Without a doubt, the coronavirus has been impacting campus policies since last spring. Despite classes proceeding to return to a somewhat normal status this semester, at least one professor has transitioned to distance learning earlier than outlined.
Dr. James Schaffer is a featured professor in the English Department at NWU. One of his classes, junior-level News Reporting, was transitioned to exclusively remote learning via Zoom meetings at his own accord in early November.
According to Schaffer, this move was completely in response to the mayor of Lincoln designating the city as high risk for COVID-19 infection. He said that he’s personally in high-risk groups that he preferred not to disclose, but News Reporting is the only class that he has switched completely to Zoom before NWU’s official remote learning period.
This move has not come without its challenges. The main one Schaffer has encountered involves whether students are giving their full attention to his lesson plans or are responding appropriately. “It’s hard to tell if they’re engaged or not,” he said. “Most of them don’t have a camera on.” Schaffer also has had students report occasionally having connection troubles with their devices, mostly in accessing Zoom.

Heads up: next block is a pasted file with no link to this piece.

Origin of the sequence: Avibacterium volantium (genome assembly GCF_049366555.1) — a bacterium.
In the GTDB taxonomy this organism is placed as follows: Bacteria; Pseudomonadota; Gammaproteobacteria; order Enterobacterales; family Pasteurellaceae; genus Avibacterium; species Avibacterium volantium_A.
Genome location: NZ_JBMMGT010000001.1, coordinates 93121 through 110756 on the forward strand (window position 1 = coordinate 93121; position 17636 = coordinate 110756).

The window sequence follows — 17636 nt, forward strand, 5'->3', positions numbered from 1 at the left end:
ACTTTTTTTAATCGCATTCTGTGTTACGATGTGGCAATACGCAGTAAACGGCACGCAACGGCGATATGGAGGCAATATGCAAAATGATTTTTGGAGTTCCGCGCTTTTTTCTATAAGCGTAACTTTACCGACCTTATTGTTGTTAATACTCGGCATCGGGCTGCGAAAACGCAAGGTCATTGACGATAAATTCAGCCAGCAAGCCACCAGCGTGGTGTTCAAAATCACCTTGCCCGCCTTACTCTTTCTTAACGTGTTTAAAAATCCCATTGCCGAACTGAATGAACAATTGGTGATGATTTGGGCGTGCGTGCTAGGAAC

Schaffer has his own opinions on how NWU may handle the fluctuating risk status of the city. While it was extremely unlikely that the risk level would lower before the combined Thanksgiving and Winter Break (and, indeed, this scenario did not happen), he was prepared to have a contingency plan. “In that case, I may resume in-person classes,” he said. Schaffer also considered that an exact repeat of last spring might happen, but he is not very worried about the hypothetical situation. “I think this time, our staff will be likely to be better prepared,” he stated. Now that adjustments are already familiar to campus, they may be easier to handle.
Dr. Schaffer is not the only professor at NWU to have taken the remote-only step prematurely. Due to her husband’s clinical status, Mary Hickman (a prominent professor in the English Department) canceled all of her in-person classes before the semester started and has been teaching exclusively through Zoom since the school year began. “Her husband has unrelated health issues, so I don’t believe that she ever held an in-person class this semester,” Schaffer said on the matter. David Whitt (of the Communications Department) and Yuko Yamada (Japanese professor) also moved to Zoom-only in at least one class long before the in-person semester ended, while Rick Cypert (also of the English Department) started with a blend of in-person and remote classes and kept them that way. Most professors, however, have stayed with in-person classes until Thanksgiving.
Of course, since everybody went remote for finals this semester, all staff members are on the same page now. It was a matter of principle and of personal challenges which ones would have to sustain their own classes first.